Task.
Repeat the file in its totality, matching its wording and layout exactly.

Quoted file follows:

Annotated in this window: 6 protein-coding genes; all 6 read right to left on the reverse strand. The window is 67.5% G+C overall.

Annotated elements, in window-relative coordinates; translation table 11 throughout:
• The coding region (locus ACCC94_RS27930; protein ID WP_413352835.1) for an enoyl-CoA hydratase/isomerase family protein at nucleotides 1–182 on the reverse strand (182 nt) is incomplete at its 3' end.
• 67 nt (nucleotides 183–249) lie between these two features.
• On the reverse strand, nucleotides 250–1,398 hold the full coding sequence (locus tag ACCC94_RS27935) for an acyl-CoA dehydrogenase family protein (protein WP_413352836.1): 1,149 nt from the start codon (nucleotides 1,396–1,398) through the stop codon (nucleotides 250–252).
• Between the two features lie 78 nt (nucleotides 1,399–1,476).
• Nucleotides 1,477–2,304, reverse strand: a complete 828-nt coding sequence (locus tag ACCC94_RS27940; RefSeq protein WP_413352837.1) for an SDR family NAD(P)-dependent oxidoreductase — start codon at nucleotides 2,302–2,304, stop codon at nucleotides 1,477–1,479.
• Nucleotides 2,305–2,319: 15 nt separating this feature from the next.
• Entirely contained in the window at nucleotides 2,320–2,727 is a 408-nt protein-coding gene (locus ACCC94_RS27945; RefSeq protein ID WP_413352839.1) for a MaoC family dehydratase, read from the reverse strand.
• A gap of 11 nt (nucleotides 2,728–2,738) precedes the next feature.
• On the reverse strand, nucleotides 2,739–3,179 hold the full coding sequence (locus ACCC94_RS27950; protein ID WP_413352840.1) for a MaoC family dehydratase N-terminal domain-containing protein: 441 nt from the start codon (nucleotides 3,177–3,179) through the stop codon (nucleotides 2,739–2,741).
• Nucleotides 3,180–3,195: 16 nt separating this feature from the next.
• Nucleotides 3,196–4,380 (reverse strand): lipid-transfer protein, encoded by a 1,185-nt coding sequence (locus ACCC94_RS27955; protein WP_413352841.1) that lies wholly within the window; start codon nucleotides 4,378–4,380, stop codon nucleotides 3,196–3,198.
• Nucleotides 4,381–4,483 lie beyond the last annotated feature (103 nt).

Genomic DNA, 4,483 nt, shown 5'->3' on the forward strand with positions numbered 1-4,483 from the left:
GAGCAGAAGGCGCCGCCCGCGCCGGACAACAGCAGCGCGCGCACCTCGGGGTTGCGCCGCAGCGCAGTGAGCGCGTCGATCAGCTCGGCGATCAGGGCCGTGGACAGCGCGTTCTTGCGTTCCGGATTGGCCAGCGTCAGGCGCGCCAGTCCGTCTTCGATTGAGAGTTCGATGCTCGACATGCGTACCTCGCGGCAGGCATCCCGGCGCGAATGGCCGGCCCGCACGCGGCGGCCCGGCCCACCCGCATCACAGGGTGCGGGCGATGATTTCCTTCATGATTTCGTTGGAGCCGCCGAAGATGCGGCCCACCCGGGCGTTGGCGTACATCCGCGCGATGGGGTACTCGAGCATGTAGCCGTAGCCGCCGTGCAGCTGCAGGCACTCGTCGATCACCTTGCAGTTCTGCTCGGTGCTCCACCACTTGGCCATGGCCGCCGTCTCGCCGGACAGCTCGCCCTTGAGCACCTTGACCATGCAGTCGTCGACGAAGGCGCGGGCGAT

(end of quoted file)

Annotated in this window: 6 protein-coding genes; all 6 read right to left on the reverse strand. The window is 67.5% G+C overall.

Annotated elements, in window-relative coordinates; translation table 11 throughout:
• The coding region (locus ACCC94_RS27930; protein ID WP_413352835.1) for an enoyl-CoA hydratase/isomerase family protein at nucleotides 1–182 on the reverse strand (182 nt) is incomplete at its 3' end.
• 67 nt (nucleotides 183–249) lie between these two features.
• On the reverse strand, nucleotides 250–1,398 hold the full coding sequence (locus tag ACCC94_RS27935) for an acyl-CoA dehydrogenase family protein (protein WP_413352836.1): 1,149 nt from the start codon (nucleotides 1,396–1,398) through the stop codon (nucleotides 250–252).
• Between the two features lie 78 nt (nucleotides 1,399–1,476).
• Nucleotides 1,477–2,304, reverse strand: a complete 828-nt coding sequence (locus tag ACCC94_RS27940; RefSeq protein WP_413352837.1) for an SDR family NAD(P)-dependent oxidoreductase — start codon at nucleotides 2,302–2,304, stop codon at nucleotides 1,477–1,479.
• Nucleotides 2,305–2,319: 15 nt separating this feature from the next.
• Entirely contained in the window at nucleotides 2,320–2,727 is a 408-nt protein-coding gene (locus ACCC94_RS27945; RefSeq protein ID WP_413352839.1) for a MaoC family dehydratase, read from the reverse strand.
• A gap of 11 nt (nucleotides 2,728–2,738) precedes the next feature.
• On the reverse strand, nucleotides 2,739–3,179 hold the full coding sequence (locus ACCC94_RS27950; protein ID WP_413352840.1) for a MaoC family dehydratase N-terminal domain-containing protein: 441 nt from the start codon (nucleotides 3,177–3,179) through the stop codon (nucleotides 2,739–2,741).
• Nucleotides 3,180–3,195: 16 nt separating this feature from the next.
• Nucleotides 3,196–4,380 (reverse strand): lipid-transfer protein, encoded by a 1,185-nt coding sequence (locus ACCC94_RS27955; protein WP_413352841.1) that lies wholly within the window; start codon nucleotides 4,378–4,380, stop codon nucleotides 3,196–3,198.
• Nucleotides 4,381–4,483 lie beyond the last annotated feature (103 nt).

Genomic DNA, 4,483 nt, shown 5'->3' on the forward strand with positions numbered 1-4,483 from the left:
GAGCAGAAGGCGCCGCCCGCGCCGGACAACAGCAGCGCGCGCACCTCGGGGTTGCGCCGCAGCGCAGTGAGCGCGTCGATCAGCTCGGCGATCAGGGCCGTGGACAGCGCGTTCTTGCGTTCCGGATTGGCCAGCGTCAGGCGCGCCAGTCCGTCTTCGATTGAGAGTTCGATGCTCGACATGCGTACCTCGCGGCAGGCATCCCGGCGCGAATGGCCGGCCCGCACGCGGCGGCCCGGCCCACCCGCATCACAGGGTGCGGGCGATGATTTCCTTCATGATTTCGTTGGAGCCGCCGAAGATGCGGCCCACCCGGGCGTTGGCGTACATCCGCGCGATGGGGTACTCGAGCATGTAGCCGTAGCCGCCGTGCAGCTGCAGGCACTCGTCGATCACCTTGCAGTTCTGCTCGGTGCTCCACCACTTGGCCATGGCCGCCGTCTCGCCGGACAGCTCGCCCTTGAGCACCTTGACCATGCAGTCGTCGACGAAGGCGCGGGCGAT